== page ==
Learning to live with Covid
18 March 2021
Developments in Europe and the United Kingdom are of concern. There appears to be a third wave of Covid developing, and questions are being asked about one of the vaccines.
There is also a problem with vaccine deliveries from the United Kingdom (UK) and the European Union (EU) is considering withholding vaccines, intended for the rest of the world, for use in the EU.
What is happening in the Northern Hemisphere is literally many worlds away from what is happening down here in the South Pacific. But it does raise the question about whether New Zealand should be putting in place more comprehensive measures at our border, for travellers coming from the Covid ravaged Northern Hemisphere. The number of Covid cases in New Zealand quarantine from these countries is a matter of concern. New Zealand citizens’ right to return to New Zealand needs to be tempered with more protections, including the requirement for pre-departure tests and vaccination.
We need to reduce the risk to New Zealand as what we are doing is far from zero risk.
When it comes to travel in the South Pacific, as we do not have countries ravaged by Covid, there is a very different risk profile. Border protection measures can and should be adjusted accordingly. Mixing travellers to New Zealand from the Pacific with those from the Northern Hemisphere is a very risky operation, and exposes Pacific travellers to risk of Covid infection.
New Zealand, as a country, has a duty of care not to expose people to the risk of Covid infection. Without the need for or much reduced need for Government run quarantine facilities, we can enable a zero-risk travel system in the Pacific, backed up by tests, vaccinations, use of the tracer app, and self-quarantine. This could only operate when the travellers come from a Covid-free area.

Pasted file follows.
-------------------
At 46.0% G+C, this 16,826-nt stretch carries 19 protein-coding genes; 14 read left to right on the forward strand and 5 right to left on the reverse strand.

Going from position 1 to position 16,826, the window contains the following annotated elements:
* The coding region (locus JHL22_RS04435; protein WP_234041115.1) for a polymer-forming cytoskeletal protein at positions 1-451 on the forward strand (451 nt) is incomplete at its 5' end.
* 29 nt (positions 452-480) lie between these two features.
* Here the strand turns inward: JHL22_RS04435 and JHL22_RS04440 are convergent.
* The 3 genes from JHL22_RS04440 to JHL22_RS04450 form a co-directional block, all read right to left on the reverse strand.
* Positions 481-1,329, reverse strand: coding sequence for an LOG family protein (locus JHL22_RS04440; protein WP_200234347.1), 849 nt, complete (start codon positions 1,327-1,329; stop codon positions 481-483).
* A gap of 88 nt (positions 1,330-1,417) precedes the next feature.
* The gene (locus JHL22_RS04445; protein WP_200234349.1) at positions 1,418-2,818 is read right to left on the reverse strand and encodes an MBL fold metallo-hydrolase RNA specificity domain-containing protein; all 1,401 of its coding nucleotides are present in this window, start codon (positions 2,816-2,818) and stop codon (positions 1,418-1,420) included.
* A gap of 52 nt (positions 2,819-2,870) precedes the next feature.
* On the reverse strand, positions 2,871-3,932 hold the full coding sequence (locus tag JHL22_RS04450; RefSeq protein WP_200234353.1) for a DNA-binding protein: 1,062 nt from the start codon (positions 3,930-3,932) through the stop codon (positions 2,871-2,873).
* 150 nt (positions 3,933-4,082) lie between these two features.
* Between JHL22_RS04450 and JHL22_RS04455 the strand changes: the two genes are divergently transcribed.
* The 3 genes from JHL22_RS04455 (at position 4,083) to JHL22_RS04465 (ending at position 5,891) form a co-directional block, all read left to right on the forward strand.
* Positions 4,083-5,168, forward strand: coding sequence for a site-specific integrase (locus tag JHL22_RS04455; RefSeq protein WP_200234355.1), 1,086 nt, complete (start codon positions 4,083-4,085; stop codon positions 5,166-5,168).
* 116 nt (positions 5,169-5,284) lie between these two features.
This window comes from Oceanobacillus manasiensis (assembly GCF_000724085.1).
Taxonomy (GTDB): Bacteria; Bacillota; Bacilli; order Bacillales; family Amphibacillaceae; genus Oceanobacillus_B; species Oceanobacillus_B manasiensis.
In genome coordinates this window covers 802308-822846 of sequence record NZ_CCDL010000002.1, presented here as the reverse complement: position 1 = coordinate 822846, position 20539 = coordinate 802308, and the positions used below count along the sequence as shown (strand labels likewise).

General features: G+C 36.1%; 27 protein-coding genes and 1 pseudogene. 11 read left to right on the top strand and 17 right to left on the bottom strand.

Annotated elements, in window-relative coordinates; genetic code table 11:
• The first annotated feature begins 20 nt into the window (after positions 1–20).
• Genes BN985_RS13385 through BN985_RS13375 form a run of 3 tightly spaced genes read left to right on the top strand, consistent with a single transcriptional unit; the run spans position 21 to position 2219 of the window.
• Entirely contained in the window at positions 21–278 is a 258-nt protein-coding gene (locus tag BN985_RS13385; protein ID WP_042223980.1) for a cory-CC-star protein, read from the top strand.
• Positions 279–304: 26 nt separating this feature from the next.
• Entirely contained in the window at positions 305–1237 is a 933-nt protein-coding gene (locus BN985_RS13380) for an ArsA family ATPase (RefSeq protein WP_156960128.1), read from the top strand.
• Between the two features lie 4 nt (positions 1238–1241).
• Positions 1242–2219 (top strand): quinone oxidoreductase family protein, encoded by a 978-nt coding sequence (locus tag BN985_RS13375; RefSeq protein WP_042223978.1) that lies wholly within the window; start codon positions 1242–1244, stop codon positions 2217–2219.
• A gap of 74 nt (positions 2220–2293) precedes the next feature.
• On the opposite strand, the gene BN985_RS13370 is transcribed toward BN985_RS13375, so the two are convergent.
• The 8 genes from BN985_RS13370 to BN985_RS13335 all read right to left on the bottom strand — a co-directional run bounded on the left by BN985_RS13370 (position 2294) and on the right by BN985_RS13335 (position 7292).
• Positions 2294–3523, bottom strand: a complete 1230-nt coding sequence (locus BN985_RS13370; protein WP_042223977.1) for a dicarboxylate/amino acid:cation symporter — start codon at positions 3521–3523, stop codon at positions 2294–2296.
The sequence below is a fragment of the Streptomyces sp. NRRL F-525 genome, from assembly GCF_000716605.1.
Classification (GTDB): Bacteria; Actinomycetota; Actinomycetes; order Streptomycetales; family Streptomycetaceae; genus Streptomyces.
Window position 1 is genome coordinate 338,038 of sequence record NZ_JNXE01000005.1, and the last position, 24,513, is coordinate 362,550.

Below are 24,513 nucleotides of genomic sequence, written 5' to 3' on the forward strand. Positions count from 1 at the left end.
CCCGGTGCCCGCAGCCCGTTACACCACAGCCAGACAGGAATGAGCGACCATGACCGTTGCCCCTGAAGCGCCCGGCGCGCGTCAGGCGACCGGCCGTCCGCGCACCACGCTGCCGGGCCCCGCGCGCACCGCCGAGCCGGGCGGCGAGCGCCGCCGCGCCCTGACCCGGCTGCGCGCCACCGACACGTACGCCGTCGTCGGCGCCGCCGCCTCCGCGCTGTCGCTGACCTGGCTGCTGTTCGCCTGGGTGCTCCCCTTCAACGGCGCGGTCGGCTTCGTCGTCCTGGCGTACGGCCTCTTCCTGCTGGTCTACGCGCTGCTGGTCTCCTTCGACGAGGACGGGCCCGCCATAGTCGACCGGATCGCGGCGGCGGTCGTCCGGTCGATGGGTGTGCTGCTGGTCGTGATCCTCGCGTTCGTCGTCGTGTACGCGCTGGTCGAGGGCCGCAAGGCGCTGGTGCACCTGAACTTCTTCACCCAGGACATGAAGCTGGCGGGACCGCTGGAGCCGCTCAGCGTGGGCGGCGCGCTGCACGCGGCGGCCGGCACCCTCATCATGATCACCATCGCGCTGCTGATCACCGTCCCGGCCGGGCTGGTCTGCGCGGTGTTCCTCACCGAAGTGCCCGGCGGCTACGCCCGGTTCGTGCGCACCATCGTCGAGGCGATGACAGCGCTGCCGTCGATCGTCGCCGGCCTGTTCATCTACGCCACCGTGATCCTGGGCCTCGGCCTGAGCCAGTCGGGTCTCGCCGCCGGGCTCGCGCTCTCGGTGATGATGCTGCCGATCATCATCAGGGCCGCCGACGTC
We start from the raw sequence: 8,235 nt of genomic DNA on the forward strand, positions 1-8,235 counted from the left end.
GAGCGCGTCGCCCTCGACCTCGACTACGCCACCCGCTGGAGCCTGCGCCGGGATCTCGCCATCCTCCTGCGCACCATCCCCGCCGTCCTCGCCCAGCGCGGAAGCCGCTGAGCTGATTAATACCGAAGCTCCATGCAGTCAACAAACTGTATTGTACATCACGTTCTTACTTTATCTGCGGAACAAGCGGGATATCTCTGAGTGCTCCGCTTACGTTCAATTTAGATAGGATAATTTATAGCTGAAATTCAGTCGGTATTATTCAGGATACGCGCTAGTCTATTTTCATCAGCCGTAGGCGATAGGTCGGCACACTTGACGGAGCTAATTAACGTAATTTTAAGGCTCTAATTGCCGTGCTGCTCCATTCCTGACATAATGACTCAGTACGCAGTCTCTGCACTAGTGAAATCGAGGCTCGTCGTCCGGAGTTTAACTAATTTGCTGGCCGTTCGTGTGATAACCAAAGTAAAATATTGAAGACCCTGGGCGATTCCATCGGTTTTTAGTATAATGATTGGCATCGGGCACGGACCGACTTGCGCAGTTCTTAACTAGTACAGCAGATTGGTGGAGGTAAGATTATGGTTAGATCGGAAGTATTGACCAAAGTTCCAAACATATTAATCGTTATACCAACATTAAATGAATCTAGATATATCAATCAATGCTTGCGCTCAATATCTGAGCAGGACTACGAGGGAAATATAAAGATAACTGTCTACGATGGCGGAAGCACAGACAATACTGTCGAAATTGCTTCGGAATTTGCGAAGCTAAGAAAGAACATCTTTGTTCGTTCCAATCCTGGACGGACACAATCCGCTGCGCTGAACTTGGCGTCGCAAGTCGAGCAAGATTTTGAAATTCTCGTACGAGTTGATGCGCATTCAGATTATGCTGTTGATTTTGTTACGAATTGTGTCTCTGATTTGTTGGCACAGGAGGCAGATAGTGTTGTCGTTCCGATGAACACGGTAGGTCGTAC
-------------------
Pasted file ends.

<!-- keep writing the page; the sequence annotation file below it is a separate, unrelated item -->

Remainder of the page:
There are significant advantages to freeing up travel in the Pacific.
All countries, but particularly the Pacific, are economically suffering from the lack of tourism. Today, Stats NZ reported a surprisingly large 1 percent drop in the country’s Gross Domestic Product, meaning that we are entering an economic recession.
Pre-Covid tourism was worth $17 billion to New Zealand. Domestic tourism cannot even replace a fraction of that. The flow of tourists would enable our hospitality and tourism sectors to re-start before they lose their businesses. It would inject economic life back into our economy across the entire supply chain and keep jobs in our rural communities.
It will also enable the movement of workers to support the economies’ revivals. Examples can be followed for workers, such as that being used in the UK. There, despite community cases of Covid, travel is being authorised for up to 30,000 seasonal workers, provided they comply with rigorous measures including self-isolating for 14 days in their work bubbles in their work-provided accommodation, cohorting – remaining in their work groups – during their stay in the UK, backed up by testing.
A balance is being struck between protecting the UK from more Covid infections, providing the UK with food and keeping its economy running.
Similar and much safer measures could be implemented in New Zealand, simply because our workers will be coming from Covid free countries. On arrival in New Zealand, utilising the cohorting concept, workers from the Pacific would not mix with travellers from other, more risky parts of the world.
It would seem that Covid’s third wave, and issues around getting the world vaccinated, will mean that Covid will be with us for some time longer. Therefore, New Zealand needs to review its border programme and re-work it for 2021, to ensure the health of our people, and to get our economy back on target.
New Zealand can’t just keep printing money and paying out wage subsidies. We need to adjust our border settings to secure our future.